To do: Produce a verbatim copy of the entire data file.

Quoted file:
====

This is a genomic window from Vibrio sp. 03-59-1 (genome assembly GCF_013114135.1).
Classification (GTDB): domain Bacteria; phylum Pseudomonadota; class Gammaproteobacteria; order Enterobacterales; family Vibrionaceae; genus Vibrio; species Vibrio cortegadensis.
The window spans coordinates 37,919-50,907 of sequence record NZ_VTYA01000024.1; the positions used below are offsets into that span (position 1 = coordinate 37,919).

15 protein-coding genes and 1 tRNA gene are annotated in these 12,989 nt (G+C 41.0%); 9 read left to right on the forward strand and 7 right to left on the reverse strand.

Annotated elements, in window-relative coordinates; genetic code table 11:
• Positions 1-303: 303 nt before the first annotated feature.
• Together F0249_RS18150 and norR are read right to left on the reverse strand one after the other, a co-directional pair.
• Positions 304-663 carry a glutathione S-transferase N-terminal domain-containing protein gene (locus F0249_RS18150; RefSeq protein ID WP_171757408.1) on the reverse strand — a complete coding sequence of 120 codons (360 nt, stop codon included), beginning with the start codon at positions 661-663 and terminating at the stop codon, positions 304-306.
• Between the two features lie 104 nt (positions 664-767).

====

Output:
This is a genomic window from Vibrio sp. 03-59-1 (genome assembly GCF_013114135.1).
Classification (GTDB): domain Bacteria; phylum Pseudomonadota; class Gammaproteobacteria; order Enterobacterales; family Vibrionaceae; genus Vibrio; species Vibrio cortegadensis.
The window spans coordinates 37,919-50,907 of sequence record NZ_VTYA01000024.1; the positions used below are offsets into that span (position 1 = coordinate 37,919).

15 protein-coding genes and 1 tRNA gene are annotated in these 12,989 nt (G+C 41.0%); 9 read left to right on the forward strand and 7 right to left on the reverse strand.

Annotated elements, in window-relative coordinates; genetic code table 11:
• Positions 1-303: 303 nt before the first annotated feature.
• Together F0249_RS18150 and norR are read right to left on the reverse strand one after the other, a co-directional pair.
• Positions 304-663 carry a glutathione S-transferase N-terminal domain-containing protein gene (locus F0249_RS18150; RefSeq protein ID WP_171757408.1) on the reverse strand — a complete coding sequence of 120 codons (360 nt, stop codon included), beginning with the start codon at positions 661-663 and terminating at the stop codon, positions 304-306.
• Between the two features lie 104 nt (positions 664-767).